Across the world today, there are more vulnerable migrants on the move than ever before.
For far too many, this is a journey of necessity, not of choice.
Some are driven from their homes by conflict or persecution, while others are desperate to escape environmental catastrophe or extreme poverty.
This report presents the true picture of this phenomenon.
It examines the dynamics of migration within the four regions at the heart of today’s migration crisis: sub-Saharan Africa, the Middle East and North Africa (MENA), Latin America and the Caribbean, and Asia.
Between them, these four regions comprise the countries of origin of more than two-thirds of the world’s migrants, over two-thirds of the world’s refugees, and 92% of the world’s Internally Displaced Persons (IDPs).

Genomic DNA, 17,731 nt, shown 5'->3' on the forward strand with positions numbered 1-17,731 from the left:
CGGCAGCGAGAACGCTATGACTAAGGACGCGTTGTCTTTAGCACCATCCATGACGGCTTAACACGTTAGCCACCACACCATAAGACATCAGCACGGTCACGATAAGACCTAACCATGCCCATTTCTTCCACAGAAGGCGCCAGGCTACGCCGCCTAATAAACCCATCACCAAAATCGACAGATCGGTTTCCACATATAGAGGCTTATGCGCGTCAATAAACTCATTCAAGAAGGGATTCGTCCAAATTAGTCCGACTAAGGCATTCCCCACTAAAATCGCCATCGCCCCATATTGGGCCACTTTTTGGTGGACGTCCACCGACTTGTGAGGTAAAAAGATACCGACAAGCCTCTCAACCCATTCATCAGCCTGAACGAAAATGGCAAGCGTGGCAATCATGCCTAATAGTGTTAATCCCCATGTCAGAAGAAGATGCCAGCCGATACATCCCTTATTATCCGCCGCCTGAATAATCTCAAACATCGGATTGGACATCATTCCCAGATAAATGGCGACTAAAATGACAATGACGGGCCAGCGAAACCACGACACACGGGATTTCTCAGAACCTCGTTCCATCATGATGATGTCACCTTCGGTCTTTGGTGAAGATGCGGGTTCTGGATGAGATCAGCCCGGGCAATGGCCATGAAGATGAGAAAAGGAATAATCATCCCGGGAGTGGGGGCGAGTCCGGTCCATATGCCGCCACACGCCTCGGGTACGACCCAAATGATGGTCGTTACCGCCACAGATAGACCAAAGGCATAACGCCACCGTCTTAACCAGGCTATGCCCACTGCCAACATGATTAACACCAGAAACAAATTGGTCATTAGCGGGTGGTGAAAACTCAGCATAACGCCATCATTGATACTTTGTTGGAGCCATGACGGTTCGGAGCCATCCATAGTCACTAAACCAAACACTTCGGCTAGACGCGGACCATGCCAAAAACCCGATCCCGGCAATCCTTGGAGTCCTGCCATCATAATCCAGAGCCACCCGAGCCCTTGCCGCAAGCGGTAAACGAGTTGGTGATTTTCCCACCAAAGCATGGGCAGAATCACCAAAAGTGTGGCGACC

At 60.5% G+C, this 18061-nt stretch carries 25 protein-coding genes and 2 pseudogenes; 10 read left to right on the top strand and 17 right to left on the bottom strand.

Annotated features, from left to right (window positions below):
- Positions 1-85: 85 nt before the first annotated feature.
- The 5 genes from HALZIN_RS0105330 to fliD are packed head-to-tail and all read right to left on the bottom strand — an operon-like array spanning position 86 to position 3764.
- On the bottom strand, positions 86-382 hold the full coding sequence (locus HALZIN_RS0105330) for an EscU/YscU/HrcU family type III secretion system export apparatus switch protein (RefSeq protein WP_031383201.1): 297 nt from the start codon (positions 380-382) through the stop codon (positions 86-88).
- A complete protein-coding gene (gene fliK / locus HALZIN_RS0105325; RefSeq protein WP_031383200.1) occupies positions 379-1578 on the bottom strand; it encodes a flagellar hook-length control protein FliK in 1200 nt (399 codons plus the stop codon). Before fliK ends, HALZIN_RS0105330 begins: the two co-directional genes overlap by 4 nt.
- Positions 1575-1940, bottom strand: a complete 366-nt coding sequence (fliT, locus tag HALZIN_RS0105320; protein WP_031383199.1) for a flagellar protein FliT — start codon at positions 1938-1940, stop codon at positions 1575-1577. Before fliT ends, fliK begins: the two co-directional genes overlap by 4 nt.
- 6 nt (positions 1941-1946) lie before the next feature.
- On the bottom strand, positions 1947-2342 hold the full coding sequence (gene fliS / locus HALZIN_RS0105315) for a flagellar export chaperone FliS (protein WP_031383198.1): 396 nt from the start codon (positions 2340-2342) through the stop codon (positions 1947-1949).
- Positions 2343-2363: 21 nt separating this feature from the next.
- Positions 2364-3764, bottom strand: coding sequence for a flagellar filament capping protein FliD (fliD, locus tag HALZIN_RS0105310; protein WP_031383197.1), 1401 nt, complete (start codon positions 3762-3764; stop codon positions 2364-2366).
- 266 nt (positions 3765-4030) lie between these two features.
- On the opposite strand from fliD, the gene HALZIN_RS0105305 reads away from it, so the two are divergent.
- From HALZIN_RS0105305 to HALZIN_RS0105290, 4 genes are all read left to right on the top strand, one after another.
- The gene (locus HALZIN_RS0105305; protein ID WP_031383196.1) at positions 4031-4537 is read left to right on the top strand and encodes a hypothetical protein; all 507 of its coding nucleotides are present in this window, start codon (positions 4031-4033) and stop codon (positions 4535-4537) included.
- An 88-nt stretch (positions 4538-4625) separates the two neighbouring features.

South-South Cooperation Coherence in a Complex Assistance Framework for Development – The Case of Nigeria
Given its growing importance, SSC has generated diverse interest and debate within the larger development discourse.
The main concern centred on the lack of a systematic framework to account for and compare SSC experiences and interventions.
While there is resistance by Southern providers to adopting the traditional, North-centric approach to defining and accounting for development cooperation, there is emerging consensus on the need for a consistent, systematic approach to reporting on SSC.
At present, solutions to development problems learned in each SSC experience are mostly considered unique cases.
Overall, this situation hinders the scaling up of SSC and derails potential benefits from innovations that could increase impact for sustainable development.
The paper discusses the role the state before the on-going series of wars in Afghanistan started in 1978.
The main focus of the paper, however, is on the role of the Afghan state today in managing conflict between nomads and settlers, and on how that role could evolve.
Thus, the report briefly surveys the relevant legislation, before discussing in detail the role of the state in dispute and conflict resolution.